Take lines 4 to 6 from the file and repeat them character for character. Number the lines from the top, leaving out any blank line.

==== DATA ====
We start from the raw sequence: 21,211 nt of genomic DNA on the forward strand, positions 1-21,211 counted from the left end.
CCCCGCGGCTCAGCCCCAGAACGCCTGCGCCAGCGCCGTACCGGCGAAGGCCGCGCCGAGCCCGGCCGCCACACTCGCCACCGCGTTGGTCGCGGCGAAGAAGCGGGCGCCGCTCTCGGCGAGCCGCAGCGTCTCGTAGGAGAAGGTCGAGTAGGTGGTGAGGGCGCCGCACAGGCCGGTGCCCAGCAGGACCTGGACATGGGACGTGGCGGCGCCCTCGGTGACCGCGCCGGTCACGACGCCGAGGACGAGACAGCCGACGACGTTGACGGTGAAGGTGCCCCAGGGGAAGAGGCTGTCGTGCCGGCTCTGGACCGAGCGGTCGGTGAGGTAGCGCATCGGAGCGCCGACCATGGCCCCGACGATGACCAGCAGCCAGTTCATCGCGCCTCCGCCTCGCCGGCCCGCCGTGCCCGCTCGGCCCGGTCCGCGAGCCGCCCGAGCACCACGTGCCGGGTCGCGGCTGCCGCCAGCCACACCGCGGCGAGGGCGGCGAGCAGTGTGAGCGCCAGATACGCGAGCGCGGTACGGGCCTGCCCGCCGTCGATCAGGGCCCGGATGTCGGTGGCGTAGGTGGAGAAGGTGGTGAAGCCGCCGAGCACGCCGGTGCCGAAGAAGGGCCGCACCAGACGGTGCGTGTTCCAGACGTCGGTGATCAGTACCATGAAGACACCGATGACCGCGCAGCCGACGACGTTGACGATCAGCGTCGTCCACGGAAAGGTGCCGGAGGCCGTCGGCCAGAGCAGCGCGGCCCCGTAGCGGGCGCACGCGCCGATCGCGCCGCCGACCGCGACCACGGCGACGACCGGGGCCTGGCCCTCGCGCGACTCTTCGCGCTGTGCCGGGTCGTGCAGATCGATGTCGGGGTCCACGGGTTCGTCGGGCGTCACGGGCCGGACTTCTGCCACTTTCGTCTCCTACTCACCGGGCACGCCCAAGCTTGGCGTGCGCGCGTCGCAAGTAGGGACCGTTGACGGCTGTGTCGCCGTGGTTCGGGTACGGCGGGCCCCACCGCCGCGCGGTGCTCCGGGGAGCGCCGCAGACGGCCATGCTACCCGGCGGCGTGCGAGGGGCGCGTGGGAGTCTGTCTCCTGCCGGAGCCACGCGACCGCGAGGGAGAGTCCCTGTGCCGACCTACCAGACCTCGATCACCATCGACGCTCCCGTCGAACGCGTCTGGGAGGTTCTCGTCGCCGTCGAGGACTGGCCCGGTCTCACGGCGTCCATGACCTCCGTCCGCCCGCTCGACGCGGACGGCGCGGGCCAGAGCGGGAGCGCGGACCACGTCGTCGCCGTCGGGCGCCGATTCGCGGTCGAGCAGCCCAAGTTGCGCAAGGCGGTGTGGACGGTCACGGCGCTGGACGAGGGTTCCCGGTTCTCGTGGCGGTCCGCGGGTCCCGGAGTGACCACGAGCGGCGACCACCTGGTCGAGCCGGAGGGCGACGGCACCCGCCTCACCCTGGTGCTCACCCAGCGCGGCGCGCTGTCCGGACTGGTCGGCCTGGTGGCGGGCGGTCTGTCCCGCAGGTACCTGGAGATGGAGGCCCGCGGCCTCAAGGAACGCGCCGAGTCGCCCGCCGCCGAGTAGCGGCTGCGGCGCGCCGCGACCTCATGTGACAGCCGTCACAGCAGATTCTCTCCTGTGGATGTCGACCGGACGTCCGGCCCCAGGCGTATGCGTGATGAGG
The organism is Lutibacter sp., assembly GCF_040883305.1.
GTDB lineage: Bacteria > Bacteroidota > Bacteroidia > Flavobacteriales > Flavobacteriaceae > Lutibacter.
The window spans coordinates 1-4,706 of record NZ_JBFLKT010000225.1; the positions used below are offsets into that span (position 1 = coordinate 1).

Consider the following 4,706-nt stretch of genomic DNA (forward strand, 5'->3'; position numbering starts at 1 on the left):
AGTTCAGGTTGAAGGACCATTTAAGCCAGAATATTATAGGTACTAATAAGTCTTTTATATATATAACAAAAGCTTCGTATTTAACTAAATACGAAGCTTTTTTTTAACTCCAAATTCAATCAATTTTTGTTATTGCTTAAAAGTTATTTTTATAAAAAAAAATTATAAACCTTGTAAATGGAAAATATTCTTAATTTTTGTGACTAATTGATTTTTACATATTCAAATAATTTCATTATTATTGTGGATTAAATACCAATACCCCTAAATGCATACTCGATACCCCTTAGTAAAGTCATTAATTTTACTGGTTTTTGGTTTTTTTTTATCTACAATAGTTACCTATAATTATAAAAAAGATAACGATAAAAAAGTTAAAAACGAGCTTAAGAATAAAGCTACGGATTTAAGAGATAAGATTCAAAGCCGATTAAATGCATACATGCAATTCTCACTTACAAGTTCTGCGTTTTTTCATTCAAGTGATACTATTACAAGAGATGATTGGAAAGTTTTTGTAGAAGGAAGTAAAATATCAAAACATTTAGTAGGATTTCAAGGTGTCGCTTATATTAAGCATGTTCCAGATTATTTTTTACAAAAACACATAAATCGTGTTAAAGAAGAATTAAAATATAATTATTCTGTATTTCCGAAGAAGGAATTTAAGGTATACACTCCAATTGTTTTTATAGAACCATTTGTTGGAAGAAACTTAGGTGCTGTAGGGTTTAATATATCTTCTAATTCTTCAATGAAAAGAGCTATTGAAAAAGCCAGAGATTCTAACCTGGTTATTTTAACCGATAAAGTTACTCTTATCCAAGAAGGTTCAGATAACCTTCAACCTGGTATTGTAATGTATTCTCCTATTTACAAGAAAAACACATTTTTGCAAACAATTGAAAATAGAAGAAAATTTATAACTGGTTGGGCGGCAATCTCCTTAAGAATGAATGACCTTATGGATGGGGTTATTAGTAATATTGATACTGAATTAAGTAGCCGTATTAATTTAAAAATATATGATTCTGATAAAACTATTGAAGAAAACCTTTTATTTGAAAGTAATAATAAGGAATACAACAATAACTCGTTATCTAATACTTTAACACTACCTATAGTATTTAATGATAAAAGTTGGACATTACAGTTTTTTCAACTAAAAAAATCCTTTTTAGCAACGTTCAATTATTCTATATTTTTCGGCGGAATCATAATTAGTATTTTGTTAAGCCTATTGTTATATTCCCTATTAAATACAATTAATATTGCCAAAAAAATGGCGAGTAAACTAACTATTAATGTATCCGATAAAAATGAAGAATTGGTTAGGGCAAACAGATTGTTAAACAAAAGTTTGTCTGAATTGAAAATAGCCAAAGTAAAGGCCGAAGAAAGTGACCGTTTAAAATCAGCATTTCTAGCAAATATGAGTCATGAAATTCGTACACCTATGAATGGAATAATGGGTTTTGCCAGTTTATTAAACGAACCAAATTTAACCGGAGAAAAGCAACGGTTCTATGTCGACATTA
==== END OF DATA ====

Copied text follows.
GTDB lineage: Bacteria > Bacteroidota > Bacteroidia > Flavobacteriales > Flavobacteriaceae > Lutibacter.
The window spans coordinates 1-4,706 of record NZ_JBFLKT010000225.1; the positions used below are offsets into that span (position 1 = coordinate 1).

Consider the following 4,706-nt stretch of genomic DNA (forward strand, 5'->3'; position numbering starts at 1 on the left):